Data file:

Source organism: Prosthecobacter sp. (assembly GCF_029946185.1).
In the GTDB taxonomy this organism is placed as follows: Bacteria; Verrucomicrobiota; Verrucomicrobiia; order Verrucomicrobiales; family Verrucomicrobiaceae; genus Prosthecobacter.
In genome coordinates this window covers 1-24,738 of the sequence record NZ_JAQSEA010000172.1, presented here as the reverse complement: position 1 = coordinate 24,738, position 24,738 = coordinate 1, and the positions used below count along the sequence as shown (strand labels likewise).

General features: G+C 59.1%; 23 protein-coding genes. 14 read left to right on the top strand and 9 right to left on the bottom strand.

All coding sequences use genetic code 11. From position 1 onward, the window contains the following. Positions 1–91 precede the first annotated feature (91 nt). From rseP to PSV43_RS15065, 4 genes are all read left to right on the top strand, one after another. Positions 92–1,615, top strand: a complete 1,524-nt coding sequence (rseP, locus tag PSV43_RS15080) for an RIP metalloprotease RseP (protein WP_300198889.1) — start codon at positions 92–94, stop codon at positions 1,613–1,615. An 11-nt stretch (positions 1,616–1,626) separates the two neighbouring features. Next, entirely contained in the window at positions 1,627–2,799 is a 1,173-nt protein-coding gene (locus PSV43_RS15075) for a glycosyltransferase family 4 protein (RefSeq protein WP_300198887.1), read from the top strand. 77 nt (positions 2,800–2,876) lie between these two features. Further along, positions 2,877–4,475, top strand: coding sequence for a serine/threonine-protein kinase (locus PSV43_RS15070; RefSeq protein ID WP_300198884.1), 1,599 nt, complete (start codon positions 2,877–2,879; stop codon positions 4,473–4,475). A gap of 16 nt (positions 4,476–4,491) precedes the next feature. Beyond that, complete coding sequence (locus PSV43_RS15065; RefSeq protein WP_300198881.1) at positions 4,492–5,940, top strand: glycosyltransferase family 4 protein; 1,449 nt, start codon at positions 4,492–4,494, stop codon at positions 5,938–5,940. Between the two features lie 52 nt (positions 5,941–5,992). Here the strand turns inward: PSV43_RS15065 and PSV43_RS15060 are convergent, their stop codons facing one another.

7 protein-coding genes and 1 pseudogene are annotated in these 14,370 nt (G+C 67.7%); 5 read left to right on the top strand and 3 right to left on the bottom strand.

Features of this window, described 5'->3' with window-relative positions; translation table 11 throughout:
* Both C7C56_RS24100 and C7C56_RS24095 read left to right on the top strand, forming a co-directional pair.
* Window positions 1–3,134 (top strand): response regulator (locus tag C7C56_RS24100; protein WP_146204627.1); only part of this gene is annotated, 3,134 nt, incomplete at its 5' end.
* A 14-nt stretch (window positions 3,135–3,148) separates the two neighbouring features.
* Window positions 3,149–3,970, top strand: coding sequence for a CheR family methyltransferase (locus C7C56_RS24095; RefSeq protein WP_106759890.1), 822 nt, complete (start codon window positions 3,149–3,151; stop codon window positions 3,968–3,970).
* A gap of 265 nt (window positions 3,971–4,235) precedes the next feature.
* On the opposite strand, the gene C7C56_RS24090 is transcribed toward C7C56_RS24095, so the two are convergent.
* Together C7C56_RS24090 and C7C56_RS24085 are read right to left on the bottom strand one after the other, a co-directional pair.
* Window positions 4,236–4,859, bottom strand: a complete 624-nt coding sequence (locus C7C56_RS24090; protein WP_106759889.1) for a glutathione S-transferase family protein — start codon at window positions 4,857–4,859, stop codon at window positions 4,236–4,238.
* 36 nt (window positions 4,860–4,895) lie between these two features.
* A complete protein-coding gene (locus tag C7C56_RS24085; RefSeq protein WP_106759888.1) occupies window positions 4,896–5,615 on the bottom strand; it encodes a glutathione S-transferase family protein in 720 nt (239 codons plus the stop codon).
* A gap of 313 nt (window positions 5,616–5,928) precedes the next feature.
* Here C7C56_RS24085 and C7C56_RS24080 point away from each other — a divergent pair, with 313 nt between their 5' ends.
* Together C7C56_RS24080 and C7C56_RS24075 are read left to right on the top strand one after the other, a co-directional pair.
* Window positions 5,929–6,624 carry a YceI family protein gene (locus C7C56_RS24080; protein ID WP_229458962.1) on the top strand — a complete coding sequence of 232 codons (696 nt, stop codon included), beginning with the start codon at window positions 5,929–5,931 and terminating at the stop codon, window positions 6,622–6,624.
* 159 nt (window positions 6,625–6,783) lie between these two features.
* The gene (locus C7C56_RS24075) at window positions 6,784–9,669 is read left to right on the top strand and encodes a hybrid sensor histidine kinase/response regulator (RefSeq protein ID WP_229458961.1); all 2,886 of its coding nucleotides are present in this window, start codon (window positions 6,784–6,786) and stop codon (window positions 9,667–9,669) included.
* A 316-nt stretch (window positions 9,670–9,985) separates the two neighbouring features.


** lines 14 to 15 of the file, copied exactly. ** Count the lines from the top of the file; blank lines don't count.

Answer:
* Together C7C56_RS24090 and C7C56_RS24085 are read right to left on the bottom strand one after the other, a co-directional pair.
* Window positions 4,236–4,859, bottom strand: a complete 624-nt coding sequence (locus C7C56_RS24090; protein WP_106759889.1) for a glutathione S-transferase family protein — start codon at window positions 4,857–4,859, stop codon at window positions 4,236–4,238.